For the most part, the platoons of cops from every corner of the state that are roaming the streets of Tampa on bike, horse and foot appear bored but content.
Content they are making loads of overtime without having to do much but look intimidating. And that intimidation falls apart as soon as they start rolling out the red carpet for photographers.
Perhaps they are treating protesters a little differently but there are hardly any protesters so far.
Not nearly enough to justify spending $50 million in federal money on security measures to handle the chaos that was expected from thousands of protesters descending upon town.
Charlotte also spent $50 million for next week’s Democratic National Convention but it doesn’t appear that’s going to be any different.
The insanity, chaos and mass arrests – especially against photographers and journalists – that took place during the 2008 Republican and Democratic national conventions in Minneapolis-St. Paul and Denver respectively have yet to be seen here.
At first, we thought it had to do with the potential hurricane but it may have more to do with geography, according to my photojournalist friend Al Crespo, who has documented protests for years.
He said that most of the hard-core activists, the Black Bloc activists, the ones that are known to destroy shops and terrorize photographers, are based in the Northwest and it just becomes too time-consuming and costly to travel completely across the country.
He also said many of them have gotten older and just don’t have the same energy they had during the Seattle protests in 1999.
But Black Bloc activists have always represented a tiny percentage of protesters and surely did not represent most of the protesters during last year’s Occupy Wall Street movement, so it’s still not clear why there has been such activist apathy during this convention so far.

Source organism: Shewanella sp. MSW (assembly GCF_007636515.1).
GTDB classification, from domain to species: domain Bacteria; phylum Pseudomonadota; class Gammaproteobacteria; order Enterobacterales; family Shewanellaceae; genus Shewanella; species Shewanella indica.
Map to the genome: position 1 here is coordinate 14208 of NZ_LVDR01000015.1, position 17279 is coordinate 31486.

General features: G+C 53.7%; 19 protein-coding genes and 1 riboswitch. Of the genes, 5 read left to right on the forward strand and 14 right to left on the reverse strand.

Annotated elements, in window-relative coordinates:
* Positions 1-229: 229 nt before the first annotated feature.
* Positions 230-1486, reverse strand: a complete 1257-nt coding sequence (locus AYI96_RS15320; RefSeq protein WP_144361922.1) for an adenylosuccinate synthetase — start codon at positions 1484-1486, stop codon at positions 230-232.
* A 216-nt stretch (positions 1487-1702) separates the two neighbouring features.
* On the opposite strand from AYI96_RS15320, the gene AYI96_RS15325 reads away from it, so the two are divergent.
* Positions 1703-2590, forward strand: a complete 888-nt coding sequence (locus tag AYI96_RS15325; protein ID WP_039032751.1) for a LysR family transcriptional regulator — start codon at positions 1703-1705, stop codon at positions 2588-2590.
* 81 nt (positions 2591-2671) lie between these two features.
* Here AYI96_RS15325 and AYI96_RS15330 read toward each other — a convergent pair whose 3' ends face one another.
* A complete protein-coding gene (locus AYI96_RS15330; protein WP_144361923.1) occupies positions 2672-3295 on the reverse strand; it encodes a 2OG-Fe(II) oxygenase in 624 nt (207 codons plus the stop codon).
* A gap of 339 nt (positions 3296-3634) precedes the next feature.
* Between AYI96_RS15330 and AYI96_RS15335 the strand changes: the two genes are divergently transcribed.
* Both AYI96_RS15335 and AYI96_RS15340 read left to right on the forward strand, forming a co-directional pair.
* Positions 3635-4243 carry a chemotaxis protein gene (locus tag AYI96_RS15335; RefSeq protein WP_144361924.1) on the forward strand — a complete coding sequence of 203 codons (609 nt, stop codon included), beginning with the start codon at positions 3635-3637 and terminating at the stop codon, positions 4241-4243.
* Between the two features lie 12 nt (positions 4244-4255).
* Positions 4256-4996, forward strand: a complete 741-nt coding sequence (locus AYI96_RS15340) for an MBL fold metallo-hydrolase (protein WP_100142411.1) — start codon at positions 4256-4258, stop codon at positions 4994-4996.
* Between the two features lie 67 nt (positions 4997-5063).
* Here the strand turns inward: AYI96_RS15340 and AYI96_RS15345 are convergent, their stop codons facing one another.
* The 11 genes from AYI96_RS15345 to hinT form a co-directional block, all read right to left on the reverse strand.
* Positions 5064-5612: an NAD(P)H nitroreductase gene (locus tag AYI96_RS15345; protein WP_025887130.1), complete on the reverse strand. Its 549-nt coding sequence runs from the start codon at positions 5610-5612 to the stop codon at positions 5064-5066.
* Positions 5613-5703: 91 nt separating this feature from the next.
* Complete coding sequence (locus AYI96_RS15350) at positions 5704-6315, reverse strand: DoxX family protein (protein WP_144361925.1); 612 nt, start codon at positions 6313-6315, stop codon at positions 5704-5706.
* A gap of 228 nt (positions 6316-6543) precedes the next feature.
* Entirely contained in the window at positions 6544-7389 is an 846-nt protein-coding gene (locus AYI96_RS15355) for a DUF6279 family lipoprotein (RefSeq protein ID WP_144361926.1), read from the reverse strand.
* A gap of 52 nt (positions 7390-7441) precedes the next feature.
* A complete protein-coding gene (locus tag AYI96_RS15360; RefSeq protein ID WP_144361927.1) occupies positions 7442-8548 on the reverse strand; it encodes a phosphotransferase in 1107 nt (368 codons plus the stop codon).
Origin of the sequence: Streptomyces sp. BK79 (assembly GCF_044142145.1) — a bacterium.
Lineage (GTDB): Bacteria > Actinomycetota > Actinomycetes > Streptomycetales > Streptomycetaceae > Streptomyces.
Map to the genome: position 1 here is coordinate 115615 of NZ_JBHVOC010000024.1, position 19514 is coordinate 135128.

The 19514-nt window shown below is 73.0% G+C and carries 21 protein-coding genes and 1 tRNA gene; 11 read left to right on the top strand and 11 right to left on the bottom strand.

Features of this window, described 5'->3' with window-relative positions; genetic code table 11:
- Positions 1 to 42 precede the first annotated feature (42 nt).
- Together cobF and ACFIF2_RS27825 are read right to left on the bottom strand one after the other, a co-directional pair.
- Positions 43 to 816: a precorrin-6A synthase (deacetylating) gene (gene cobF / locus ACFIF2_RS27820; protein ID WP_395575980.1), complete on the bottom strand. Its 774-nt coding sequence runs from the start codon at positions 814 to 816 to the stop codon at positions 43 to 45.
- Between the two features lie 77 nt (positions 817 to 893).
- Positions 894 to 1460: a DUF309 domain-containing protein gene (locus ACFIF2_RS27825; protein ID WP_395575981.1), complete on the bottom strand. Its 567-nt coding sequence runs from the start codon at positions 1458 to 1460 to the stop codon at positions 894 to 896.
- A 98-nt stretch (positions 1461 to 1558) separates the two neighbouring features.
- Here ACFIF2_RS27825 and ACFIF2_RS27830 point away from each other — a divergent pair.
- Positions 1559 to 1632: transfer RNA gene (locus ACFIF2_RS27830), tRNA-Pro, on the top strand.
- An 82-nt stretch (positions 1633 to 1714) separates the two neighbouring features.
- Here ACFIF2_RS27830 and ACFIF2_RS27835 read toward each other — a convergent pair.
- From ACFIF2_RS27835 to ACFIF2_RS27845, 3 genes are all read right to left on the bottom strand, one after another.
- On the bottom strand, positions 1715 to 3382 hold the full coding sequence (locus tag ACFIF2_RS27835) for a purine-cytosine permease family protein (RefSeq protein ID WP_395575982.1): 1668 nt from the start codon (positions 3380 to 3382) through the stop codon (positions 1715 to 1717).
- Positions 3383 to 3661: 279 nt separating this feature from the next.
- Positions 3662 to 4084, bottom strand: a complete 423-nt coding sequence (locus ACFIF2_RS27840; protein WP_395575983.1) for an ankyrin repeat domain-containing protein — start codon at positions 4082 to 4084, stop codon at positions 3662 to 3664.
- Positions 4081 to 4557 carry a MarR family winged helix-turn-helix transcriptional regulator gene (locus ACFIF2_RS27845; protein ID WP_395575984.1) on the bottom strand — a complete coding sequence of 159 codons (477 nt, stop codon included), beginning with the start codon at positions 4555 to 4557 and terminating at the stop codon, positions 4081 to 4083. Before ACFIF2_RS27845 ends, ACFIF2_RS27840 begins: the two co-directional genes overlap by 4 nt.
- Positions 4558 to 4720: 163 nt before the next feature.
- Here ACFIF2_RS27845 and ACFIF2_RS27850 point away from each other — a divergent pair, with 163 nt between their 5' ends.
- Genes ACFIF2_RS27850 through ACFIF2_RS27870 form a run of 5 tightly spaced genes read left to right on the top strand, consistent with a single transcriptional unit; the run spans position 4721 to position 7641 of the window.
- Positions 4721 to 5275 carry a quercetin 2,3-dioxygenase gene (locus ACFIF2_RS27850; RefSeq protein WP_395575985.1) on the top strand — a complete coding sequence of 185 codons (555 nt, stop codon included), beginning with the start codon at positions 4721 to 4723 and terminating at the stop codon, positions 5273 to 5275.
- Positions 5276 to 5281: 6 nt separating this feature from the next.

On Tuesday, I documented a protest about voting rights in Ybor City, about a few miles from downtown Tampa.
I would estimate the entire march consisted of less than 500 people and that’s being generous. And of those demonstrators, less than 30 were masked anarchists that were bussed down from New York City.
Tampa has a law that forbids people from wearing masks on the streets unless they are part of a protest, so the activists were forced to expose themselves before and after the protest to avoid arrest.
On Monday night, they arrested one activist on this charge.
Ironically, the guy in the top photo had an issue with me photographing him with his mask on when I could have photographed him numerous times without his mask, not that he seemed that interesting to photograph unmasked.
Things have been so uneventful that police have been cancelling their scheduled press briefings because there has been nothing to report.
Even the six members of the annoying Westboro Baptist Church that are walking the streets with their anti-homosexuality signs are inciting more mockery than rage.
In the video below, Mickey Osterreicher, general counsel of the National Press Photographers Association, talks about how he spent time educating local cops in how to deal with the media.
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CARLOS MILLER’S LEGAL DEFENSE FUND
I am immersed in a legal case where I not only want to clear my criminal charges stemming from my arrest in January, but I want to sue the Miami-Dade Police Department for deleting my footage, which I was able to recover.
My goal is to set some type of precedent to ensure this does not happen as often as it does today where cops simply get away with it.
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Also, in an unrelated PINAC matter, I recently went through a hair transplant operation and I’m documenting my recovery on this blog if you are interested. I did not pay for this transplant, which is why I’m promoting the doctor through the hair transplant blog.